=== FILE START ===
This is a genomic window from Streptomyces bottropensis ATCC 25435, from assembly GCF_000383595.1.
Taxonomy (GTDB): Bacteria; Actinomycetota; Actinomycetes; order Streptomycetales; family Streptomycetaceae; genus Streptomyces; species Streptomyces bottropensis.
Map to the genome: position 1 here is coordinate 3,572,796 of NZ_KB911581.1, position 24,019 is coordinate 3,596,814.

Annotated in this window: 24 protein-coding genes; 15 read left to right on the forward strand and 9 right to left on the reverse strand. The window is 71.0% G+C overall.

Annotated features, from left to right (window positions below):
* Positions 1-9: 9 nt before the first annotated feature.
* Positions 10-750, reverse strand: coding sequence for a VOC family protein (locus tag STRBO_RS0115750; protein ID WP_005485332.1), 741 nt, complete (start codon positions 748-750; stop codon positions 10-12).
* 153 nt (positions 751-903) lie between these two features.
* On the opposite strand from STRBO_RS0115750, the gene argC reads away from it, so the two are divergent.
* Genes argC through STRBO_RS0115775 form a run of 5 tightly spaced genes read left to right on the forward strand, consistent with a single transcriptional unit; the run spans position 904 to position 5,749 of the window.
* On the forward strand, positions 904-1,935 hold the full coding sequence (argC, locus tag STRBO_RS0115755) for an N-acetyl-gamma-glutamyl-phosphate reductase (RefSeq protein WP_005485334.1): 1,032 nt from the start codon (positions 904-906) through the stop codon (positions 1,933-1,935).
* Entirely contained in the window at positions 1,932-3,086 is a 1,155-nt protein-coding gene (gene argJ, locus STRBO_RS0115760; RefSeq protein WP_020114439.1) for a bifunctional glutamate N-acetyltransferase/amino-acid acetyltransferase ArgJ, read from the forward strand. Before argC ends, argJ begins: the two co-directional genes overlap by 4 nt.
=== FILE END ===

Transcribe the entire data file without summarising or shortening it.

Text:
This is a genomic window from Streptomyces bottropensis ATCC 25435, from assembly GCF_000383595.1.
Taxonomy (GTDB): Bacteria; Actinomycetota; Actinomycetes; order Streptomycetales; family Streptomycetaceae; genus Streptomyces; species Streptomyces bottropensis.
Map to the genome: position 1 here is coordinate 3,572,796 of NZ_KB911581.1, position 24,019 is coordinate 3,596,814.

Annotated in this window: 24 protein-coding genes; 15 read left to right on the forward strand and 9 right to left on the reverse strand. The window is 71.0% G+C overall.

Annotated features, from left to right (window positions below):
* Positions 1-9: 9 nt before the first annotated feature.
* Positions 10-750, reverse strand: coding sequence for a VOC family protein (locus tag STRBO_RS0115750; protein ID WP_005485332.1), 741 nt, complete (start codon positions 748-750; stop codon positions 10-12).
* 153 nt (positions 751-903) lie between these two features.
* On the opposite strand from STRBO_RS0115750, the gene argC reads away from it, so the two are divergent.
* Genes argC through STRBO_RS0115775 form a run of 5 tightly spaced genes read left to right on the forward strand, consistent with a single transcriptional unit; the run spans position 904 to position 5,749 of the window.
* On the forward strand, positions 904-1,935 hold the full coding sequence (argC, locus tag STRBO_RS0115755) for an N-acetyl-gamma-glutamyl-phosphate reductase (RefSeq protein WP_005485334.1): 1,032 nt from the start codon (positions 904-906) through the stop codon (positions 1,933-1,935).
* Entirely contained in the window at positions 1,932-3,086 is a 1,155-nt protein-coding gene (gene argJ, locus STRBO_RS0115760; RefSeq protein WP_020114439.1) for a bifunctional glutamate N-acetyltransferase/amino-acid acetyltransferase ArgJ, read from the forward strand. Before argC ends, argJ begins: the two co-directional genes overlap by 4 nt.